There are many ways to live and many ways to farm. Here at Kingfisher we try to live responsibly and farm with care for the earth without being dogmatic, knowing that we are all on a journey and our practices will change and grow over time! The word "sustainable" has often been applied to our way of farming. I feel that the minimum standard for sustainability means using methods that allow us to produce healthy crops without damaging our ecosystem and depleting the soil. The "even better" level, to which we aspire, is to leave our land even better than we found it!
To that end we spread lots of compost on our field every year, we use natural amendments to feed soil life and we grow cover crops which we incorporate back into the soil to build organic matter. We never spray synthetic chemicals on our land for the purpose of killing weeds, insects or diseases. We try to minimize soil disturbance and maximize biodiversity by planting a wide variety of vegetable crops in our fields and we see the wider community as allies in joining us to foster an environment of biodiversity that is beautiful, healthy for people, and attractive to all kinds of pollinators and other wild critters!
As promised, here’s Part 2 of the introduction to Kingfisher Farm Market:
Why do we farm?
What do you love about farming?
Every spring as a new season begins, I marvel at the miracle of seeds carrying all that life – and I’m excited again to see those first green shoots popping up. To be a steward of that process brings me a lot of joy and satisfaction! There are so many skills and so much background knowledge needed to bring a farm to life. There are complex ecological interactions, not to mention business, accounting, communications, mechanics, construction… Farming is a life-long journey of learning and even after 16 years I’ve got a long way to go. This excites me!
Why were you drawn to farming?
I have always loved working with growing things, even as a young boy I wanted to learn how to create the conditions for plants to flourish. As a kid, I built a compost bin and tended grapevines in our city yard. As a younger adult, I searched for a “vocation” that felt like a fit to me. I wanted to do something in my life that contributed to the well-being of the earth and all her inhabitants. Farming was something I could do that combined my passions for food and for growing things. It has felt like a hopeful way to build community and to bring healing and life to a small part of the earth. It continues to feel life-giving for me personally, even on those crazy days when there is a lot to do!
I am a person who really roots down where I am. During our time in East Vancouver, we were deeply connected to the people and the neighbourhood and when we moved out to South Surrey I wondered what would tether me. The vegetable farming all felt like Paul's thing (as he had been farming on this land since 2005) and I kind of like to have my own thing. Karin and I purchased a dairy cow and we learned the rhythms of farming; I spent my first few years here loving the practice of shoveling manure, milking, fencing and helping out with the vegetable farming as I was able. The flowers started as a hobby for me but I was pulled into the art of growing and designing them as I increased the amount I grew, learned what other farmers were doing and saw that I could possibly earn a living from flower farming. I have always been drawn to facilitating spaces of community engagement and connection so when the idea sprouted of hosting a market here at the farm, I was all in. I loved that we could connect with the neighbours and provide access to the beauty of this land and to healthy, tasty food. And here we are, 10 years later - farming and loving it.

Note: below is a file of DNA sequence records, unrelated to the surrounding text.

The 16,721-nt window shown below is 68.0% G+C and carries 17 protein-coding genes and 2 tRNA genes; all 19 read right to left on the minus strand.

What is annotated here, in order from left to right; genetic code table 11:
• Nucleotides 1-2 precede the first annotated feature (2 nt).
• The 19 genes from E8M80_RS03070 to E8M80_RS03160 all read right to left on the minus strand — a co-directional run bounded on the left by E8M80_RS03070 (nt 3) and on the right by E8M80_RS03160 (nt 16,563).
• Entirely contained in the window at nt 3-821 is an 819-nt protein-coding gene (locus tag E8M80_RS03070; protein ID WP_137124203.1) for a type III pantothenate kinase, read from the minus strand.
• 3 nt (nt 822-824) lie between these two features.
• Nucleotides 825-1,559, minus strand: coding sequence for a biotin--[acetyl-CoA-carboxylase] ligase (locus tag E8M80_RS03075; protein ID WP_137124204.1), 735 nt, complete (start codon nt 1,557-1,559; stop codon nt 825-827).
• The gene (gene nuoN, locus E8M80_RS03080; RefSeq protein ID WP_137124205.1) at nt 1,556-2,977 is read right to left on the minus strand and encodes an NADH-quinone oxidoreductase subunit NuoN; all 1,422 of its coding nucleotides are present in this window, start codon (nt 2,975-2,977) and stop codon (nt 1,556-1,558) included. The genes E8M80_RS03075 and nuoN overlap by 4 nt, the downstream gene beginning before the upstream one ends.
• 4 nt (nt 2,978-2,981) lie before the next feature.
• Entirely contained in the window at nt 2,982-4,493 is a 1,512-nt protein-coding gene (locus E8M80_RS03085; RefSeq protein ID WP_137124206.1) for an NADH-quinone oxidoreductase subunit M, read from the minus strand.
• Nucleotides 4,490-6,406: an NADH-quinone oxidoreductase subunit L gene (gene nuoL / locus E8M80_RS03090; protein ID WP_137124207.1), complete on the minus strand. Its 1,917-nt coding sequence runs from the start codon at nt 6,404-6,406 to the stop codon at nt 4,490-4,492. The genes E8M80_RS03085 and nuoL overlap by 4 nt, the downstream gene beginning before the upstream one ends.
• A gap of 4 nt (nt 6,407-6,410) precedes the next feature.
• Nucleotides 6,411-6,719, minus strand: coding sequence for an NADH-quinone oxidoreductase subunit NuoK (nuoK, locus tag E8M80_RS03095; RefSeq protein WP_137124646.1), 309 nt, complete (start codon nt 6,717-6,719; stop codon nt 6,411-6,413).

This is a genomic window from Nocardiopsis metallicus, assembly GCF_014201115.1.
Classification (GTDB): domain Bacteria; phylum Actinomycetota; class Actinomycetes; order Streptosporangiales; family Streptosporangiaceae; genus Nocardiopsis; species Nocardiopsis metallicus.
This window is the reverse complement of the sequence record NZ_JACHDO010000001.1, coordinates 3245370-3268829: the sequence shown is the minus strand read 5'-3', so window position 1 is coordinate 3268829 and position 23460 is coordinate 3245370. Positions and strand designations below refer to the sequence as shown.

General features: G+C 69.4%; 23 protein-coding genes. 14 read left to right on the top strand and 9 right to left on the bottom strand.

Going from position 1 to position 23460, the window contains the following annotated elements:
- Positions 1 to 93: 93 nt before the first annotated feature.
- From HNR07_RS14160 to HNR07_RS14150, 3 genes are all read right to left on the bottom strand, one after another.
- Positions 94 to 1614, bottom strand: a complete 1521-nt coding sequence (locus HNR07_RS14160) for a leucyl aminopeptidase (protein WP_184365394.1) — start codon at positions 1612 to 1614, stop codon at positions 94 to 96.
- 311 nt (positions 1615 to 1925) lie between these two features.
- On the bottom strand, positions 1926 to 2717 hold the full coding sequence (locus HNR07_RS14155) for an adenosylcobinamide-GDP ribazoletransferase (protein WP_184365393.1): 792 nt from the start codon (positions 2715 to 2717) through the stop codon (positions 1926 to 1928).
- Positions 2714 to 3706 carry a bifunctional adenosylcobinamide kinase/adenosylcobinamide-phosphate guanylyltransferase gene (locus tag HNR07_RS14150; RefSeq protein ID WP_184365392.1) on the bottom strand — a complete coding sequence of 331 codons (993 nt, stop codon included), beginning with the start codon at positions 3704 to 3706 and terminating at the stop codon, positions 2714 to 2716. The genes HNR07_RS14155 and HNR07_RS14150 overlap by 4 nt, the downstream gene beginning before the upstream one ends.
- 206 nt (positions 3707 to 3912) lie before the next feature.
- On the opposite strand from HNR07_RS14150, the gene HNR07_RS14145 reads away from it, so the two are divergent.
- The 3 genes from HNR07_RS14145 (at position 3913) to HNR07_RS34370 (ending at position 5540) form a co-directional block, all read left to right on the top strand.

Paul has cleaned up the maple sap buckets. It was a good harvest this year and the shelter was filled with the aroma of warm maple sugar as he boiled it down on the fireplace for days. It's one of our winter rituals. One of those things that Paul does for fun; connecting us with the rhythms of the season.
And now the days are lightening. I can hear the song of the frogs getting louder in the clear, dark evenings. The tulips are all pushing up through the frost covered earth, daring winter to come back. My kids are itching for spring break and a chance to run barefoot down to the river and use the tents they received for Christmas gifts. I know you are restless to eat fresh vegetables again, grown of this land. First will come the rhubarb and the sorrel, the asparagus and the nettles. As we wait for the soil to dry out, for seedlings to germinate; we will be attentive to the signs of spring.
What does hibernation look like on you?
“And then, pulled into her shell, encased in darkness, she settled into a deep stillness.” (Gayle Boss)
It sounds wonderful, but maybe I’m a little more like an opossum than a turtle - only managing 3 days of hibernation before needing contact with the outside world again. Each year it takes me until the first week of December to really sink into this hibernation season. My heart rate slows, my inner drive slows, I’ve spent a few days enveloped in a good novel and I’m fine with not spending my days outside. But if I’m really honest - a few days of that and I’m a bit restless. I love the steady paced, full list of things to do that the farming season brings me. I’m a planner, a do-er. But this season requires a different kind of attention. Attention to my heart, to what is making me impatient and frustrated with those around me (my dear family) and how to lower my expectations of myself - and others.
This hibernation season is really important as a farmer - I need to store up energy for the coming months.
What does your slowing down look like?
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